UK Aid provides extra 6 billion kwacha to Malawi COVID-19 response

07 October 2020
The UK Minister for Africa, James Duddridge (c) visits the UNICEF Warehouse to see COVID-19 supplies procured with support from UK Aid. He is accompanied by the Minister of Health Hon. Kandodo, UNICEF Country Representative Rudolf Schwenk and UNICEF Supply Specialist Diana Chikuwi
UNICEF Malawi/2020/Govati Nyirenda
The UK Minister for Africa, James Duddridge (c) visits the UNICEF Warehouse to see COVID-19 supplies procured with support from UK Aid. He is accompanied by the Minister of Health Hon. Kandodo, UNICEF Country Representative Rudolf Schwenk and UNICEF Supply Specialist Diana Chikuwi

Lilongwe 7 October 2020 Visiting UK Minister for Africa, James Duddridge, has announced an additional £6 million (approx. MWK 5.3 Billion) to Malawi for scaling up the country’s COVID-19 preparedness and response.

The Minister made this announcement during his visit to a warehouse facility for COVID-19 supplies in Kanengo, Lilongwe, which is managed by UNICEF Malawi.

The package, through UNICEF, supports the Ministry of Health’s comprehensive COVID-19 plan to procure more supplies, enhance prevention measures as well as strengthen the capacity of health facilities to supply oxygen to those seriously affected.

This package is an addition to the £1.8m of UK aid that was provided earlier in March to support the setting up of the national testing lab, improve screening across nine districts, setting up of six emergency treatment units, training of 200 health workers, and procuring vital supplies  as well as raising public awareness about the pandemic. 

The UK will also support the Malawi Government to expand surveillance and improve contact tracing, improve communications and coordination, procure essential supplies, strengthen acute treatment, and improve the survival of those who are severely affected by the virus.

Minister Duddridge said:

The UK has a longstanding record of supporting countries across the globe to prepare for disease outbreaks. COVID-19 presents the biggest public health emergency in a generation. With our new package of support, we will help strengthen Malawi Government’s response by doubling the number of communities that will be reached with public health surveillance, prevention and treatment services.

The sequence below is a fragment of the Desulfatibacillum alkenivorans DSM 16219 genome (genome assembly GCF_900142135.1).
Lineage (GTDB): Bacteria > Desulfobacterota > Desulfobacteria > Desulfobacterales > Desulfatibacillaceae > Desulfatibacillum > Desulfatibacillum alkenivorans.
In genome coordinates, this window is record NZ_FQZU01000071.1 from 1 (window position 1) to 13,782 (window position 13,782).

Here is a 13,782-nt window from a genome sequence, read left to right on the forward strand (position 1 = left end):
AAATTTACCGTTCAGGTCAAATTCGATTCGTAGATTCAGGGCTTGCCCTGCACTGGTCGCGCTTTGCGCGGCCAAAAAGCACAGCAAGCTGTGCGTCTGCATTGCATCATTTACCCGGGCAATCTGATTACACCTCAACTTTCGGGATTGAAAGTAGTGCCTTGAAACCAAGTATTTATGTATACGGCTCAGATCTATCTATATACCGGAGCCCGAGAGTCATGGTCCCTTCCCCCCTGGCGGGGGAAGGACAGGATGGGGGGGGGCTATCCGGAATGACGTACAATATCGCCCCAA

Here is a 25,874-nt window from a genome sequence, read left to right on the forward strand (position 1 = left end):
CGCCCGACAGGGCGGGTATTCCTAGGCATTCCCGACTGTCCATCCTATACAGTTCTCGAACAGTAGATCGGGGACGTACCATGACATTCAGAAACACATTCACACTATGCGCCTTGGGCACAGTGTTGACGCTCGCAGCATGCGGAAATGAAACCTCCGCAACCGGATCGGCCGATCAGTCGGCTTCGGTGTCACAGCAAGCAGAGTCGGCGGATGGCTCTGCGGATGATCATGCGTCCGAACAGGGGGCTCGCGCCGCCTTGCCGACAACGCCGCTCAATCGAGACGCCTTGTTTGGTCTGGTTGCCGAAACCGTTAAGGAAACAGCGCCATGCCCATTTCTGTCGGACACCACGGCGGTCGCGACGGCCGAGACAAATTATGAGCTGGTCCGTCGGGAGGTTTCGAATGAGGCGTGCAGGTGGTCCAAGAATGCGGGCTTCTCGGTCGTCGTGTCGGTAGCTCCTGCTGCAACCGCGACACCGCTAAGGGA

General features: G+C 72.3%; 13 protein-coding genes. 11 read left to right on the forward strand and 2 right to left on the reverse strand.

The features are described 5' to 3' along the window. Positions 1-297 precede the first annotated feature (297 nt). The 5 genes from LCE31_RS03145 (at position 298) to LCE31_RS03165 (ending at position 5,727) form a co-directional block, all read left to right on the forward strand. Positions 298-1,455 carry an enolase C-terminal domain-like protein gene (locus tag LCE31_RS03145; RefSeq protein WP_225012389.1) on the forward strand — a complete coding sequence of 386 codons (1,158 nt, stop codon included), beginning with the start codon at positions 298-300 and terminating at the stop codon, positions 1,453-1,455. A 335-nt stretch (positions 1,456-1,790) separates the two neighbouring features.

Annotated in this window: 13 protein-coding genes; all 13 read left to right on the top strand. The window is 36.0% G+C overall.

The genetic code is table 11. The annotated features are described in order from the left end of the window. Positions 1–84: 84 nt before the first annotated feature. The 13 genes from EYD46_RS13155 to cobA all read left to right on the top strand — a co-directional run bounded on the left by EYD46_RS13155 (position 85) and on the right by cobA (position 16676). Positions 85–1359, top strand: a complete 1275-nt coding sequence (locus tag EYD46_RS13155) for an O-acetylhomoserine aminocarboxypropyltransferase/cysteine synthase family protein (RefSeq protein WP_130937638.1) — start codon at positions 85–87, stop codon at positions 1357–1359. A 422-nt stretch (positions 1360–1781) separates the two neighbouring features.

“To defeat this virus, it is up to all of us to avoid spreading it – especially by wearing a face covering when we are with other people and washing our hands frequently.”

Malawi’s Health Minister Honourable Khumbize Kandodo Chiponda said:

“Sincere gratitude to the Government of the United Kingdom for the timely and essential support to people of Malawi. The UK itself hasn’t been spared by the pandemic but they have extended a helping hand to Malawi. This is humanity at its best. You don’t have to be in the best position to offer help”

The FCDO was quick to mobilize funding for the COVID-19 response as early as March, before the first COVID-19 cases were confirmed in Malawi. The timely delivery of supplies and services, through UNICEF, strengthened the response.

UNICEF Malawi Representative, Rudolf Schwenk said:

“With UK Aid, UNICEF is developing a sustainable oxygen ecosystem which will benefit the Malawi population beyond the pandemic and much into the future.  It is clear from the COVID-19 experience that a responsive and resilient health system is more important than ever. We look forward to greater collaboration with the UK Government in strengthening Malawi’s health system, for every child.”

Note to editors:

  • Latest Covid-19 statistics for Malawi [include number of infections and deaths] total 5,786 positive cases, 179 deaths. 1,066 current active cases (as at 05-10-20)
  • In March this year, UKAID provided MWK1.7 billion for Covid-19 response in Malawi
  • COVID-19 poses major health risks in Malawi. Although the population is young, there are severe underlying health risks: 38 per cent of children are stunted; and HIV/AIDS prevalence stands at 9.6 per cent.  Around 10 million Malawians do not use basic sanitation. With 67 per cent of those in urban areas living in slums, transmission is a major concern.
  • This extra UKAID funding of £6 million [made available in June 2020] is enabling us, through UNICEF Malawi, to support Malawi Government’s COVID-19 preparedness and response by among other things:
    • Surveillance: expanding surveillance to 12 additional districts (21 total)
    • Treatment and control: equipping two more Emergency Treatment Units (eight total); deploying 40 nurses, and frontline health workers in hard hit maternal and neonatal mortality districts to protect basic services; supporting trials of pharmaceuticals to treat ambulatory COVID-19 cases and avert hospitalisation; scaling up use of face-coverings to reduce contagion risk in public settings
    • Supplies: complete a new oxygen plant; and procuring vital equipment (700,000 gloves, 140 Oxygen Concentrators, 50,000 masks, and other medical supplies) to treat 2,500 patients
    • Communications: national awareness campaigns, reaching 2 million more people
    • Coordination: Strengthen the Emergency Operation Centre of the MOH; support coordination in 12 more districts

Media contacts

Rebecca Phwitiko
Communications Officer
UNICEF Malawi
Tel: 0999282723
Benson Linje
Communications Officer
DFID Malawi
Tel: +265 882 576 929

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